5 artist residency programs for people who love nature and science
Source: 5 artist residency programs for people who love nature and science | MNN – Mother Nature Network |
As anyone who has ever done anything creative knows, the single thing that will advance your work most isn’t raw talent, the best teachers or the most expensive equipment. It isn’t even money (though that can help).
That’s why artist-in-residence programs exist. They are spaces, sometimes complete with art materials, that give time and space for a creative person to focus on, well, creating. And while Yaddo, Bread Loaf and other famous retreats are well-known even among non-creative types, many more retreats exist. There are even locations for people who love nature and science.
The National Parks Service
The National Parks Service (NPS) offers a huge number and variety of residencies at U.S. parks — 50 in all in the United States. A quick look at the map above will give you an idea. Most last two to four weeks and are open to creative people of various stripes. What’s included and the specifics of each residency vary from park to park, but the NPS website gives a good overview: “Whether staying in a remote wilderness cabin at Denali National Park and Preserve in Alaska or contemplating history at Herbert Hoover National Historic Site in Iowa or working in a contemporary studio overlooking the stone-lined fields at Weir Farm National Historic Site in Connecticut, these programs provide artists with unique opportunities to create works of art in varied natural and cultural settings.”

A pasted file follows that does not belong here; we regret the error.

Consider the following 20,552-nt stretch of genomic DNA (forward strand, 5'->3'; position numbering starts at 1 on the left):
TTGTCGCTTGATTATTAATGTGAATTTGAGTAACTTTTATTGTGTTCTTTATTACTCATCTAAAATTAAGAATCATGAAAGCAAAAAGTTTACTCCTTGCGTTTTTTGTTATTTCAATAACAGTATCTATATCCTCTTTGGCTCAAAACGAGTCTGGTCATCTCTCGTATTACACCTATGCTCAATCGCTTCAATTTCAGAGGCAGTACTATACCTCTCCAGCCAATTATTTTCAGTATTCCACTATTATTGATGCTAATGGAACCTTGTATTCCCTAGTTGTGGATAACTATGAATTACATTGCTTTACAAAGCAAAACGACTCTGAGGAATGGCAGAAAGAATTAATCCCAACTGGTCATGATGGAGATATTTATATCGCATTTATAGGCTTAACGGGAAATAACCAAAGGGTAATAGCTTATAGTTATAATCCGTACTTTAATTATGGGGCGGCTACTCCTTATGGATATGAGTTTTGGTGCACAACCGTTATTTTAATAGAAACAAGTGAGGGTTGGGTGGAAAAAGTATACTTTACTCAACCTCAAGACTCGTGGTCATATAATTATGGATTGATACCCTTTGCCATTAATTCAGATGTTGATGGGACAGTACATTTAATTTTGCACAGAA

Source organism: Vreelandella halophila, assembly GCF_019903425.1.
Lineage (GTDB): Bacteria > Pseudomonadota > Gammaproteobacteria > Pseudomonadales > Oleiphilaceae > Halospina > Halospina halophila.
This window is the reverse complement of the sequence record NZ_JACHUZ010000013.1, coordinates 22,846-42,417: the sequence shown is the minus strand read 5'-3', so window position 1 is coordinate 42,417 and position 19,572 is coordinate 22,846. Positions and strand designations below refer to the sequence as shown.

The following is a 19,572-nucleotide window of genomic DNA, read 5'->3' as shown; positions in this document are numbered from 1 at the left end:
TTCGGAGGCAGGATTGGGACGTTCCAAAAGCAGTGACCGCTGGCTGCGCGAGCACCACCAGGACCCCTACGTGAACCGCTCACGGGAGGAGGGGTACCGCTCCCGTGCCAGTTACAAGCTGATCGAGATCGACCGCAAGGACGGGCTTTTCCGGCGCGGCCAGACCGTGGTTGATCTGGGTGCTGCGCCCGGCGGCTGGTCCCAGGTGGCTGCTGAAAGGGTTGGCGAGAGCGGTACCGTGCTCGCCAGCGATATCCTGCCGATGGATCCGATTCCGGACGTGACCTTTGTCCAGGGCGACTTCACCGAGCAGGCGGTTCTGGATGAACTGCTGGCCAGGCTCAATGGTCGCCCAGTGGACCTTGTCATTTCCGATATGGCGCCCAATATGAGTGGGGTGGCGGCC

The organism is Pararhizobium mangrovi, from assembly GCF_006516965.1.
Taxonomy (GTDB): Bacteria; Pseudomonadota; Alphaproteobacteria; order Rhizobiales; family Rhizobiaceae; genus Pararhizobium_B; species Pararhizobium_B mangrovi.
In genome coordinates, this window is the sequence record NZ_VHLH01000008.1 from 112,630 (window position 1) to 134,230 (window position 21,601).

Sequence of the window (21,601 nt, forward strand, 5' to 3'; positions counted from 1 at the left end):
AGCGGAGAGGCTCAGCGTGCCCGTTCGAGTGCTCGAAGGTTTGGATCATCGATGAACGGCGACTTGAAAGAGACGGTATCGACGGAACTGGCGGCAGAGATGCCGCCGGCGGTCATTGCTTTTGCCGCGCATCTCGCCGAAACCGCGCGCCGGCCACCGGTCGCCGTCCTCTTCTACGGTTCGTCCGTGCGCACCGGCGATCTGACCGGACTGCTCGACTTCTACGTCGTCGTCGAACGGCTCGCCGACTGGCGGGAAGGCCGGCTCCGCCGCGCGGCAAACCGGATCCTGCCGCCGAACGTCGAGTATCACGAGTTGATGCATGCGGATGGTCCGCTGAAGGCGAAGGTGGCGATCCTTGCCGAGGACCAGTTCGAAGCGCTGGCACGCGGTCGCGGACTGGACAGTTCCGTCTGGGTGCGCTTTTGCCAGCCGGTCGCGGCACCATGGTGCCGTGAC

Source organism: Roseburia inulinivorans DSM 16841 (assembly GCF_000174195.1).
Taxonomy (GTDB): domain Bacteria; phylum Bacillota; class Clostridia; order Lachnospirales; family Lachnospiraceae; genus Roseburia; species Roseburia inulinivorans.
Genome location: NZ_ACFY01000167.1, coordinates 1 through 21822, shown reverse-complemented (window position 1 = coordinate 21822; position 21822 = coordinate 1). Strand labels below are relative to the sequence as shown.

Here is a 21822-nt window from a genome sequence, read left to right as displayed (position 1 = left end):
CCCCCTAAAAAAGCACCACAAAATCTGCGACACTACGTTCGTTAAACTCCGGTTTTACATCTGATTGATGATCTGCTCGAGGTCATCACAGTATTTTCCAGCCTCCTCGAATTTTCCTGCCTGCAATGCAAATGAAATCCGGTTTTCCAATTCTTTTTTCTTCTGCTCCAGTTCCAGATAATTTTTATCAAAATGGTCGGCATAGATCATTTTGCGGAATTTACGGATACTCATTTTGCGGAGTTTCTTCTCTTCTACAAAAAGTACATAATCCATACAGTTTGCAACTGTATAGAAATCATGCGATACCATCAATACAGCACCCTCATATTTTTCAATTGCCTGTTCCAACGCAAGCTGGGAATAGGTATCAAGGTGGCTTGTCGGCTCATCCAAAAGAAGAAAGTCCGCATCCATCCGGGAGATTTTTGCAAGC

The Art Farm
The Art Farm in Nebraska is all about being off-center, playful, and thinking way out-of-the-box. There are two rambling houses and a barn to work from — accommodations are free — and an organic garden. Provided materials range from paper to scrap metal, timber and clay. The mission is as quixotic as the group’s rooms and materials: “Art Farm’s mission is to support artistic vision, which may be impractical, obscure, and independent of commercial recognition — where failing is no less welcomed than succeeding. To offer artists, writers, performers, and others: studios, time, and resources for pursuing their range of expression, for experimenting, for developing projects, but most of all, for distilling the promise and potential of their creative enterprise, while working and living in a rural environment.”